Tuesday, October 17, 2006

Sources on the Shining Path

To answer Walter Skold's question, there are plenty of sources that document the barbarous nature of the Peruvian Shining Path movement. I did a quick post on this myself a few weeks ago. Here are just a few additional links:

-This section of a 1997 report from Human Rights Watch offers an overview of the kinds of atrocities committed by the Shining Path:

Since the beginning of the armed conflict, Peru's two armed opposition groups, Shining Path and the MRTA, have consistently violated principles of international humanitarian law.(133) Such violations include the selective killing of non-combatants, indiscriminate attacks, forced recruitment, and, in the case of the MRTA, hostage-taking.(134)

Shining Path, in particular, has gained a reputation for its glorification of violence, making a revolutionary virtue out of the cold-blooded assassination of noncombatants perceived to be its ideological enemies. Shining path has explicitly rejected respect for the principles of human rights, a stance that is amply displayed in the group's disregard for the laws of war:

(Emphasis added-DD)

-Another good overview of the group is this 2002 analysis from the Center for Defense Information:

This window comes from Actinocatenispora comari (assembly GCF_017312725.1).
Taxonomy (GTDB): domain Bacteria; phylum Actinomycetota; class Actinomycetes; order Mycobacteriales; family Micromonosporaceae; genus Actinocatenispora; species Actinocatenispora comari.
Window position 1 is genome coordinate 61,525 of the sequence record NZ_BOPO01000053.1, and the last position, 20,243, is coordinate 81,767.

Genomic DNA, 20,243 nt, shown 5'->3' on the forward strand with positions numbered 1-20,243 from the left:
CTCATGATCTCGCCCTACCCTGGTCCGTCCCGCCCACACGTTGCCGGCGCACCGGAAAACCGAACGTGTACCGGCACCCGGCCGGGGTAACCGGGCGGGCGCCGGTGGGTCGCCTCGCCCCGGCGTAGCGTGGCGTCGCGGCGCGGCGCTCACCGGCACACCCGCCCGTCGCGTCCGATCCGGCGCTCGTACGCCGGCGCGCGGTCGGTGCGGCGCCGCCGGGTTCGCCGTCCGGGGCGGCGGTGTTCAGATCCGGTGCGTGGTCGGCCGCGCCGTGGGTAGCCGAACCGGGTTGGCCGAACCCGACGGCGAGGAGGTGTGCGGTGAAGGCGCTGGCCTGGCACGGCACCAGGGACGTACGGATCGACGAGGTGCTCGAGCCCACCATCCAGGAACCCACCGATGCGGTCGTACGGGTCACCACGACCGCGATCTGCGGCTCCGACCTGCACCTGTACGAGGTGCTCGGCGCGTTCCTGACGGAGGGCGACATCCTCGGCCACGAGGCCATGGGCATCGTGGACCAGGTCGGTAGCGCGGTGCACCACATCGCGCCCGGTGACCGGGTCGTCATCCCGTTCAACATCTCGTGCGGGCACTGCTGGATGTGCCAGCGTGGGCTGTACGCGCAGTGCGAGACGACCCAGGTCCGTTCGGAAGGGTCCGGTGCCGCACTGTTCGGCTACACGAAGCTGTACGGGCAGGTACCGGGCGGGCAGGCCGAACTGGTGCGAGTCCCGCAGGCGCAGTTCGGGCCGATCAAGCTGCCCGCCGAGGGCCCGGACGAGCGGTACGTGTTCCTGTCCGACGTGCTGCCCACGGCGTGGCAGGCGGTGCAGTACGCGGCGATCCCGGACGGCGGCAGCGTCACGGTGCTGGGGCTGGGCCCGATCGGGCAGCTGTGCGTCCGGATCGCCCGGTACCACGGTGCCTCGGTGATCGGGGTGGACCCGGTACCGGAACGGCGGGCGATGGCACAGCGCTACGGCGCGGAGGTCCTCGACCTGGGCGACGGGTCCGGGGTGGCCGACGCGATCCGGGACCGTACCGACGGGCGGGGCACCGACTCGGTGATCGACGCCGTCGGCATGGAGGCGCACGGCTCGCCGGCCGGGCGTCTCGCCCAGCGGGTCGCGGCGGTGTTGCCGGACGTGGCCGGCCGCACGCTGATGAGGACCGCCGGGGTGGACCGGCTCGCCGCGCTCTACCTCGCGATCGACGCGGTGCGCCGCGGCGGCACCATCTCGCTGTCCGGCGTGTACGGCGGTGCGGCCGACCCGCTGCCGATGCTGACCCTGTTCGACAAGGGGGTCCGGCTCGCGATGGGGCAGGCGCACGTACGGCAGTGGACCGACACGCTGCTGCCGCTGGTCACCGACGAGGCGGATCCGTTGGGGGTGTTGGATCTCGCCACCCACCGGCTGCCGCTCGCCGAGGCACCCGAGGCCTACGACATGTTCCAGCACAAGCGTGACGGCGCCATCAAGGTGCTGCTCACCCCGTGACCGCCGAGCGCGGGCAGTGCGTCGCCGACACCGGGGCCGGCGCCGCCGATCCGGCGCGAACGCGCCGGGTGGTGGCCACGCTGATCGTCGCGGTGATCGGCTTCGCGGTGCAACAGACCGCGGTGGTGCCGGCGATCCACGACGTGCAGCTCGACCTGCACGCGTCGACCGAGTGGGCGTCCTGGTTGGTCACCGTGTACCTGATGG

In this early strategy of rural revolution, the Sendero clashed most frequently with the very poor indigenous populations whose interests it claimed to advance. In areas within its sphere of influence, the group forced farmers to reduce production to subsistence levels and destroyed modern farm equipment. Beyond targeting farm production, the Sendero has imposed puritanical regulations on the populace by outlawing fiestas, prohibiting drinking, and terrorizing peasants that have turned to trading and selling. Although some the group’s activities, such as its public executions of corrupt officials, have followed the standard Maoist doctrine of winning hearts and minds, most of its efforts reflect a simpler strategy of terrorizing local populations into submission. In response, many peasants in more prosperous areas, such as the Mantaro Valley in the central Andes, have cooperated with government forces and formed civil defense patrols to resist Sendero control.

-Oddly enough, Al Jazeera's English language web site has an interesting article on the Shining Path movement.

-Finally, this opinion piece provides some additional background:

"In 1989, the Maoist guerrillas hacked to death my uncle and his family whom they accused of helping counterinsurgency forces in Lima. They hacked them with knives and machetes before slitting their throats. That was one of the bloody violence by Maoists". Dr. Naritoma said. She stated "Maoist and Al Queda are no different. Shining Path and Maoists are criminals and murderers, so without eliminating them peace will not exist in this world. We Peruvians condemn them. We don't want to hear their name. Shining Path is a failed ideology in this world".


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